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UK inflation shows surprise fall

Inflation fell unexpectedly in March as a supermarket price war led to a fall in the cost of food that outweighed higher housing and energy costs, the Office for National Statistics said.

The figures should reassure the Bank of England that inflation is not rising out of control and mean interest rates will not increase next month.
Annual consumer price inflation (CPI) fell to 4pc last month, the first decline since July last year. Analysts had expected the rate to hold steady at a 28-month high of 4.4pc reached in February.
"It should stave off a rate rise in May," said Philip Shaw, economist at Investec, who called the rise "a very welcome surprise".

CPI has been above the Bank of England's 2pc target since December 2009, and the central bank has warned that it may rise to 5pc this year.

Vicky Redwood, of Capital Economics, said: "Admittedly, this may be only a temporary respite, with recent rises in energy prices potentially pushing the headline rate higher in the coming months. Nonetheless, the fall in the core inflation rate from 3.4pc to 3.2pc is clearly reassuring - and perhaps suggests that retailers are reacting to the recent weakness on the high street."

Retail price inflation (RPI), which includes more housing costs and is the benchmark for many wage deals, slowed to 5.3pc from 5.5pc in February, the ONS said on Tuesday. It was expected to be unchanged.
A record monthly fall in food and drink prices, along with fall in the cost of air travel and recreation and culture were the biggest drivers behind the decrease in annual inflation between February and March.
“Prices have fallen this year due to sales at several supermarket chains,” the ONS said.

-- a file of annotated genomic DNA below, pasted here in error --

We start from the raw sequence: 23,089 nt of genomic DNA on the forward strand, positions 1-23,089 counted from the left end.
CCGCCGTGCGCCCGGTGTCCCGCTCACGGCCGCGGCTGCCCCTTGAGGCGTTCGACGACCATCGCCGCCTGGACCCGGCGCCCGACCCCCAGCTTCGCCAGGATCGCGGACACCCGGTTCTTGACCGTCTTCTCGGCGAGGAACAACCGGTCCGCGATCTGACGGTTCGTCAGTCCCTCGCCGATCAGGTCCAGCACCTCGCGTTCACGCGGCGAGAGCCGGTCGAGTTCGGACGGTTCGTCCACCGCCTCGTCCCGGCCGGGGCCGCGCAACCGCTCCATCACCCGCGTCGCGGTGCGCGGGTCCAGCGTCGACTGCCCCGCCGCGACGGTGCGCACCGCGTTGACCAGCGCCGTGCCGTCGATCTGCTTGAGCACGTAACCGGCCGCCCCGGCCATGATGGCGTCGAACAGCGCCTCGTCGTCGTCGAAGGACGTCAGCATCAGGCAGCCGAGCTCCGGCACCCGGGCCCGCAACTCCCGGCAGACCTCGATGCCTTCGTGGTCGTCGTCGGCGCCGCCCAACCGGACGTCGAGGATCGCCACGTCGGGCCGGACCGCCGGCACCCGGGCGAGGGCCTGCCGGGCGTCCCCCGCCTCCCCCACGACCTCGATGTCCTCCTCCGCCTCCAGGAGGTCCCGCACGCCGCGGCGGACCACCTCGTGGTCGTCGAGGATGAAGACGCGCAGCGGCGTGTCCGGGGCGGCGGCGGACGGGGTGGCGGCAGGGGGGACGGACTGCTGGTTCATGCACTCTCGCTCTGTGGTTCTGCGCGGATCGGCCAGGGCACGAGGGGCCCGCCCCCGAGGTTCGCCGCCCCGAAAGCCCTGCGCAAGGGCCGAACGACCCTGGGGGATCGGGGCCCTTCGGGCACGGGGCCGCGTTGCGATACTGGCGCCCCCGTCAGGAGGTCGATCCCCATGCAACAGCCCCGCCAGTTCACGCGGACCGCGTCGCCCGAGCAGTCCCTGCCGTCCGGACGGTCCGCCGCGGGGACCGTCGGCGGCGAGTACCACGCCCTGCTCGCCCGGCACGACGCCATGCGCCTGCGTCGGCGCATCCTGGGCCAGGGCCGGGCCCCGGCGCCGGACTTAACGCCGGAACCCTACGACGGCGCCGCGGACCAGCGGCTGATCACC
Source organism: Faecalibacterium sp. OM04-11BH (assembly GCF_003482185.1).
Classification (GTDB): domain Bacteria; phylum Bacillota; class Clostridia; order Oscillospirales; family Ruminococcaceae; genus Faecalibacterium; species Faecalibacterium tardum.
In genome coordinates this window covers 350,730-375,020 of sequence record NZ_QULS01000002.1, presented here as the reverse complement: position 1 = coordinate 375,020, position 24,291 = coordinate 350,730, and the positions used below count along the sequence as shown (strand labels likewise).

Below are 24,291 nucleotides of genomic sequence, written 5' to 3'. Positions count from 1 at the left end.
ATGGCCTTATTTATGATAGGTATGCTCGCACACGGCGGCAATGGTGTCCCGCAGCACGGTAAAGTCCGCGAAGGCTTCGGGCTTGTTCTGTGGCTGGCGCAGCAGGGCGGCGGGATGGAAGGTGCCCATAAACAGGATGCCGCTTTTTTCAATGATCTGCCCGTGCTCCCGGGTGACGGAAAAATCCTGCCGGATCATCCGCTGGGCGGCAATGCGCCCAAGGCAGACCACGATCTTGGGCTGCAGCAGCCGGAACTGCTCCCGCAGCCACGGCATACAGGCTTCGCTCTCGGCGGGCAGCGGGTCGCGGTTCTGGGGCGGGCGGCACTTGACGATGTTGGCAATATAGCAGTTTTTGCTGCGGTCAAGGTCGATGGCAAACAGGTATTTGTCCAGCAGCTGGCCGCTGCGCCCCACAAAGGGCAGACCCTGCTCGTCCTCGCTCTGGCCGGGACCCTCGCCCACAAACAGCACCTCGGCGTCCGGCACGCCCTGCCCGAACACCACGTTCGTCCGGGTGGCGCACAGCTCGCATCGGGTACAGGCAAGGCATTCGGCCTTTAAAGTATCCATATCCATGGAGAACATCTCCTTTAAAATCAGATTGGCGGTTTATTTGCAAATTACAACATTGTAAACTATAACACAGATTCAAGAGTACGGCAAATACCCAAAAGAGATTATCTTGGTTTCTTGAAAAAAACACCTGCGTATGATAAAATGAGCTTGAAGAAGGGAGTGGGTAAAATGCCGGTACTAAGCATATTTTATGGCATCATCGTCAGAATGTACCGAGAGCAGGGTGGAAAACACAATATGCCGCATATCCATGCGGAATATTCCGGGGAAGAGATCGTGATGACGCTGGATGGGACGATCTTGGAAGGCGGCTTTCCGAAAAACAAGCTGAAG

Fruit prices, overall, fell by 4.7pc, a high for a February to March period. Bread and cereal prices, overall, fell by 2.6pc, the largest ever monthly fall.

The main upward pressures over the month came from rising transport due to higher oil prices. Furniture, clothing and footwear costs also rose.

The Bank of England, which says most of the factors pushing up prices are only temporary, faces a tricky balancing act of taming inflation over the medium term without damaging a fragile recovery at a time of public spending cuts, tax rises and economic uncertainty.

Last week, the central bank opted to hold rates at a record low of 0.5pc, breaking step with the European Central Bank which raised the cost of borrowing for the first time since the 2008 financial crisis to curb inflation.

Sterling hit a five-and-a-half month low against the euro and a one-week low versus the dollar after the better-than-forecast inflation data dented the chances of an interest rate rise soon.
David Owen, of Jeffries International, said: "From the point of view of rates it's obvious they can't go in May. Given also the weakness apparent in the retailing figures, will they go in August, I don't think so."

The high street saw its biggest monthly fall in sales since 1995 last month as consumers reined in their spending.
Sales fell by 1.9pc, the largest monthly decline in the 16 years in which the British Retail Consortium (BRC) and KPMG have collated sales. Sales in every category bar footwear fell, including food, clothing and furniture.

Source : The Telegraph

12 April 2011
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